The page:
A perceived low contract offer and a feeling of isolation within the Wellington dressing room sparked Jesse Ryder's search for greener pastures.
And the blockbusting but troubled batsman found them in Otago, whose star player Brendon McCullum first sowed the seed of a move last year.
Ryder's camp, Cricket Wellington and the Otago Cricket Association sang from the same hymn sheet yesterday, saying the move south was a desire for a fresh start after nine years in the capital, and a renewed bid for a Black Caps recall after his Christchurch assault in March.
But, like an amicable divorce, neither side is shedding tears.
Ryder hoped to remain in Wellington, where he owns a house in Kelson, but doubts surfaced when he was offered ranking No 5 on Wellington's contract list, behind James Franklin, Luke Ronchi, Michael Papps and Mark Gillespie. That seems a fair ranking but Ryder was underwhelmed.
Fairfax Media understands Otago offered him no higher than No 5 as well, suggesting the move wasn't about money.
Ryder was the star batsman but also a source of angst for Cricket Wellington and was cut plenty of slack by team management. He had fractured relationships with team-mates, with Gillespie his only senior ally in what is renowned as a dysfunctional dressing room.
Cricket Wellington chief executive Peter Clinton denied he'd laid down unreasonably tough expectations on Ryder.
"Not any more or less than anyone else. We've got plenty of experience with Jesse and we know what sort of environment he enjoys best and that was what we were trying to create."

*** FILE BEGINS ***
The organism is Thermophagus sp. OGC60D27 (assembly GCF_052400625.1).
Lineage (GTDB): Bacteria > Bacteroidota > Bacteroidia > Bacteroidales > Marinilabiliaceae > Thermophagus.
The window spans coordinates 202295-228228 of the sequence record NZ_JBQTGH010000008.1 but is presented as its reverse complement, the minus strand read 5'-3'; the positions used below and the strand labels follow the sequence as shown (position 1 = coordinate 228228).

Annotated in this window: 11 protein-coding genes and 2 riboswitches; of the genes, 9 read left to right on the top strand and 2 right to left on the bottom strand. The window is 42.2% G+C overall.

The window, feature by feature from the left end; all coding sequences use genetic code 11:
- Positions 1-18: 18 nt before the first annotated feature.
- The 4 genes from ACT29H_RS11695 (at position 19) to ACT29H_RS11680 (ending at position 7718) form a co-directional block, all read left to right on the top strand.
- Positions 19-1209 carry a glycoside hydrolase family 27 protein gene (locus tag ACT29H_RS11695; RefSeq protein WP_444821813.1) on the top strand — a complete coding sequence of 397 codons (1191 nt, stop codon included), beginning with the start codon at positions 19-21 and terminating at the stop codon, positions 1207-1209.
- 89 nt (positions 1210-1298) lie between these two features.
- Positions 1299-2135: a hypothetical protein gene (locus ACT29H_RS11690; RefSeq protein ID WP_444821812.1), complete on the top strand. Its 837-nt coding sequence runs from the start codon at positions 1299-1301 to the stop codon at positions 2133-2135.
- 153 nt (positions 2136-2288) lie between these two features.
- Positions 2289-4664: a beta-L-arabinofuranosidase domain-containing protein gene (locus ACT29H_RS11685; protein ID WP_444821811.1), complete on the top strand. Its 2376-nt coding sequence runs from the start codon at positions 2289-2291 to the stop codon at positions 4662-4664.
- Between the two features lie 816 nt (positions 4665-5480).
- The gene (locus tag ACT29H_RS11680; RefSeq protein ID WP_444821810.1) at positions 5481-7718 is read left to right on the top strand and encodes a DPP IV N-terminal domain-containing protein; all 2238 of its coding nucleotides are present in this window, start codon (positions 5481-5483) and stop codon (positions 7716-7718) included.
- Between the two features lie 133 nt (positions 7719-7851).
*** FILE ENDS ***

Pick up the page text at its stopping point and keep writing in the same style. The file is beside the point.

Ryder's manager Aaron Klee said three major associations outside Wellington were interested. That was narrowed down to Auckland and Otago, with the latter winning out via Ryder's friendships with the McCullum brothers, Ian Butler, Neil Broom and Aaron Redmond, and coach Vaughn Johnson who first lured Ryder from Central Districts in 2004.
"He's played quite a bit of cricket with those guys. He gets on really well with Brendon, they perform well together and Brendon was chipping at us last year to go down there," Klee said.
Klee denied Ryder was effectively forced out by Cricket Wellington.
"It's never been smooth sailing and Jesse knows that, and that's what he wants to address. It soon became apparent that it was more about the fresh start than anything he's been offered."
Otago chief executive Ross Dykes said there were no special conditions attached to Ryder's deal.
"We're looking at Jesse Ryder the cricketer and we're trying to put him in a cricket environment under a structure that will enable him to flourish in all aspects of life."
Ryder's close support network of Klee and clinical psychologist Karen Nimmo will remain involved with Ryder after he heads south for his first day of work on October 1. "Our working relationship will continue and Otago is very supportive of that," Nimmo said.
Ryder is yet to hit a ball since his late night attack and still experiences concussion symptoms. Ryder's specialist said that would ease in coming months, and Klee expects Ryder to be back in the nets in a month's time. He is running and in better shape than the latter part of last season, Klee said.
"It's not the first time in his life he's decided he needs a fresh start and a new challenge. He's at a stage where he's having to rebuild his career and almost start from scratch."
- © Fairfax NZ News
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